Great Plains Health set to launch alert protocol for sepsis

North Platte Mayor Dwight Livingston prepares to read a proclamation designating September as Sepsis Awareness Month in North Platte alongside Great Plains Health Emergency Room Medical Director Dr. James Smith on Wednesday at GPH.

Great Plains Health plans to launch a new sepsis alert protocol on Oct. 1 as part of its participation in Sepsis Awareness Month in September.

Dr. James Smith, emergency department medical director, said sepsis is a serious concern.

He said it is more than just having pneumonia or kidney infection or a skin infection.

“Your body develops this severe inflammatory response to the infection and it’s this severe inflammation that your body develops that leads to organ failure,” Smith said. “A bunch of different inflammatory chemicals are produced and these chemicals are damaging to the blood vessels, damages the organs.”

Then what follows is heart failure, kidney failure, lung failure and more, Smith said. People who are 65 and older, younger than a year old, have weakened immune systems or have chronic conditions like cancer or diabetes are at higher risk of developing sepsis, according to the Centers for Disease Control and Prevention.

North Platte Mayor Dwight Livingston offered a proclamation Wednesday.

“Whereas the Sepsis Alliance has described the month of September as sepsis awareness month as a way to improve recognition of the symptoms of sepsis in communities and bring attention to this treatable condition ...,” Livingston read from the proclamation.

According to the Sepsis Alliance, sepsis takes a life every two minutes in the United States and affects 1.7 million adults.

“We know sepsis is very, very common and if you think about it, some of the disease processes spoken of — HIV, aids, breast cancer, opioids, etc., those disease processes get a lot of public awareness, which is a fabulous thing,” Smith said. “But we really don’t hear much relative to sepsis.”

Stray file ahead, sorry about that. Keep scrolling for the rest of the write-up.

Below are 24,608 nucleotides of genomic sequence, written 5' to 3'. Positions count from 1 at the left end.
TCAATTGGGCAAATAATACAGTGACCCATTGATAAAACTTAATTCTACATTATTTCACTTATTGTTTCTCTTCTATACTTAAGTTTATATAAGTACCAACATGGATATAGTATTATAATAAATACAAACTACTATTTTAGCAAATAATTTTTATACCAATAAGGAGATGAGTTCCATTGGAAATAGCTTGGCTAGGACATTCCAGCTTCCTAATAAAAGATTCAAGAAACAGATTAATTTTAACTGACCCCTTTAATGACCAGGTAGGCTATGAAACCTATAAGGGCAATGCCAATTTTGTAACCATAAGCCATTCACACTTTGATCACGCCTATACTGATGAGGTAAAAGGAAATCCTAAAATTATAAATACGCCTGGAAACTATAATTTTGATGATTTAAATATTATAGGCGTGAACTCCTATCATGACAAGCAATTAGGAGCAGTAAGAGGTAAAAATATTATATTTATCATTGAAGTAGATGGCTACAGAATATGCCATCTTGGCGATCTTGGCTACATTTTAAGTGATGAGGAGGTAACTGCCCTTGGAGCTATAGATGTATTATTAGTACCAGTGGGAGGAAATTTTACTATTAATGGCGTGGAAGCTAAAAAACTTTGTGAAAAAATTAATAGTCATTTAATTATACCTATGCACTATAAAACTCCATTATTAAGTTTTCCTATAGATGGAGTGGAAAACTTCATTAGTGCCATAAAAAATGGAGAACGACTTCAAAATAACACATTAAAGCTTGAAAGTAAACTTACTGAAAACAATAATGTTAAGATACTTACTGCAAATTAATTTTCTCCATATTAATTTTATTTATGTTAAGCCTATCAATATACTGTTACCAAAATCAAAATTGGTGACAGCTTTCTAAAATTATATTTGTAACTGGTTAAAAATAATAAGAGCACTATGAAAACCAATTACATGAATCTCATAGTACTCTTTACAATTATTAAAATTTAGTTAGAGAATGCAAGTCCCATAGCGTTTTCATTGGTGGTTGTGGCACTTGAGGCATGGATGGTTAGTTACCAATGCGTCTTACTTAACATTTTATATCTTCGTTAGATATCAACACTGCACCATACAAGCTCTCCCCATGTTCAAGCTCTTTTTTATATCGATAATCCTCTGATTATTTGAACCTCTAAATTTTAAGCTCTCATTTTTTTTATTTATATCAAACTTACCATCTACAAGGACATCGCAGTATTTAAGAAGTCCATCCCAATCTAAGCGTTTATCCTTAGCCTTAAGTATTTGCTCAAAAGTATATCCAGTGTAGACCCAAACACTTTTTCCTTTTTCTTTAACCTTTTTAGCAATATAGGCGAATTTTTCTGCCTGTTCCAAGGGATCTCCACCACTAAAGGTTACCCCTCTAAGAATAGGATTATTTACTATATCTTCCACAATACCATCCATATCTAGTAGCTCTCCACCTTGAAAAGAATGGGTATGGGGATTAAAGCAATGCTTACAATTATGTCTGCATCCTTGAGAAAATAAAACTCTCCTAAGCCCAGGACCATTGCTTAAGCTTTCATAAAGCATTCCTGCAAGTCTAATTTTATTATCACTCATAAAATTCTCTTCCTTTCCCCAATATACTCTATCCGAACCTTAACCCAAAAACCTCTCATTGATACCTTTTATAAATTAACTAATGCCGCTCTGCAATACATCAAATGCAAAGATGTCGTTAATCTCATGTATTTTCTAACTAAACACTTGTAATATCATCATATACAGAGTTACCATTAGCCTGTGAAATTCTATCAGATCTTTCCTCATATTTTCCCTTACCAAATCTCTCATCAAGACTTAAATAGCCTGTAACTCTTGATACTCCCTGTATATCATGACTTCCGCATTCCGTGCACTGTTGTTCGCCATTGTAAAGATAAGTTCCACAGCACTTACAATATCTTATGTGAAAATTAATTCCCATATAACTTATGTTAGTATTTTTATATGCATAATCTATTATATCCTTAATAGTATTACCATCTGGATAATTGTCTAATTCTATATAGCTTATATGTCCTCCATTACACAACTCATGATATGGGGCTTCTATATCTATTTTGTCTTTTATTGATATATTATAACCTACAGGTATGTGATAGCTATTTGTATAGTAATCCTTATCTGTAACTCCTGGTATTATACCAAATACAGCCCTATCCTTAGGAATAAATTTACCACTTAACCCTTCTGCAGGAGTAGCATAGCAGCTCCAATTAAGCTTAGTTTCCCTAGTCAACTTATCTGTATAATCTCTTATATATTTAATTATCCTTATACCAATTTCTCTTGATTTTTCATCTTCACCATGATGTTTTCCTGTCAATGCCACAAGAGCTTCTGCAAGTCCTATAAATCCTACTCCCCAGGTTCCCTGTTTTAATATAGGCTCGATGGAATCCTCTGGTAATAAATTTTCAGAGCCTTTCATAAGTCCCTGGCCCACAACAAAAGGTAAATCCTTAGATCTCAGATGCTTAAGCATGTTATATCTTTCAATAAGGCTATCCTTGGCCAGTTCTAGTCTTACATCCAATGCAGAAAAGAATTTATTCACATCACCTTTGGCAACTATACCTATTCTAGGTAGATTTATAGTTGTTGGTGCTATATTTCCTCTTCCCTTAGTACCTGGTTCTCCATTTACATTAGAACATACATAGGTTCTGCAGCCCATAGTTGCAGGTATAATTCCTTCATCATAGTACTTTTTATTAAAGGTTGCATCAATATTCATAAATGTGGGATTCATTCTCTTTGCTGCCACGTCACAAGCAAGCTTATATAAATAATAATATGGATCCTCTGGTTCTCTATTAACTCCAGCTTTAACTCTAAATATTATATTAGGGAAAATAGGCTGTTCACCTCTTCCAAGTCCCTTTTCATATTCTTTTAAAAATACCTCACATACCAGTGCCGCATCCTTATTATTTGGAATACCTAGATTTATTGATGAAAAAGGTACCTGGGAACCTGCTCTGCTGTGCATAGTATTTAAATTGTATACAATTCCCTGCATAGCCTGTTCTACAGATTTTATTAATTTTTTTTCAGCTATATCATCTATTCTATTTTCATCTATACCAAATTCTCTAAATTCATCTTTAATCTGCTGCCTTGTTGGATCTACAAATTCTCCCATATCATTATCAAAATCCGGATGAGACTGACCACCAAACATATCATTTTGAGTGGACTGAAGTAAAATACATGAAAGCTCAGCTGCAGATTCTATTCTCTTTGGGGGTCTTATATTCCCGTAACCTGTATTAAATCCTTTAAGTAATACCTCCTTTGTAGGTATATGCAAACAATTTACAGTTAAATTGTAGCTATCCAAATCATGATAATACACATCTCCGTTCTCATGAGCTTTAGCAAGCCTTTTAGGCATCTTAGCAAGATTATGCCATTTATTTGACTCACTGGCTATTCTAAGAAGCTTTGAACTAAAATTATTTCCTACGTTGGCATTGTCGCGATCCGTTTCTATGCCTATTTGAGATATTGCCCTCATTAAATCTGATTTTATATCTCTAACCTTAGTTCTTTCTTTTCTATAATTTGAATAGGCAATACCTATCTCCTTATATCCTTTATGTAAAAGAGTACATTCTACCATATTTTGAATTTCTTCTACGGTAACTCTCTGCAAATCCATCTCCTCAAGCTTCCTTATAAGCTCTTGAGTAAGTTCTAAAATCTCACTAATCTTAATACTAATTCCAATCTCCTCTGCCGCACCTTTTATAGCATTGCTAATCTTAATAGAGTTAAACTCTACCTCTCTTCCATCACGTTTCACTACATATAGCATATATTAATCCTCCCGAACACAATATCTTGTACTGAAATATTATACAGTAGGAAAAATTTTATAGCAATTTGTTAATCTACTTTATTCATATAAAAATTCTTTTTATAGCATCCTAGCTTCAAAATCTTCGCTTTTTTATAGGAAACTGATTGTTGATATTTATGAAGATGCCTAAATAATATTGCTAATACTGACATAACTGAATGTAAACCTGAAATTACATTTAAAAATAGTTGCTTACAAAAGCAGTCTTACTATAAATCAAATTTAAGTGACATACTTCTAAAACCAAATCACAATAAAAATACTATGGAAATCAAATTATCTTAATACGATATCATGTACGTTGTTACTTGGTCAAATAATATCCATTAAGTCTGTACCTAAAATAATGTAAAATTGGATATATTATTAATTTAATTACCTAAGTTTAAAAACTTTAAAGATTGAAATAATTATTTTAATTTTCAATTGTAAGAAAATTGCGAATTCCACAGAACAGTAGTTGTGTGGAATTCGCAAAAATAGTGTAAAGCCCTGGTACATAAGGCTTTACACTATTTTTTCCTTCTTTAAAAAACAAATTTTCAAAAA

The disease is difficult to diagnose since it happens quickly and can be confused with other conditions, according to the CDC, making awareness a key component of preventing sepsis deaths.

“It’s unfortunate because we know with public awareness brings education and we know that education brings early detection, which improves survival rates and that’s what this is all about what we’re hoping to do here today,” Smith said.

Smith said last year the American Infectious Disease Society came out with another definition, which is the third one.

“So it’s kind of a moving target,” Smith said. “In a nutshell, sepsis isn’t just an infection.”

Sepsis can be deadly, so time is of the essence.

“We know that for every hour that we delay in the treatment of somebody who is septic, the mortality rate goes up by 4%,” Smith said. “If you think about it, 4% is not very much, but if I’m sick and I’m at home and I’ve developed sepsis and I lay there for one day — 24 hours — that’s a 100% mortality rate.”

The new protocol in an active approach by GPH, includes a “soft alert that enables emergency responders to alert the emergency department of a suspected sepsis patient before their arrival.”

“This early alert will drastically reduce the time to treatment, which often means the difference between life and death,” Smith said.

The protocol will begin Oct. 1 at GPH as a collaborative effort with local EMS teams.

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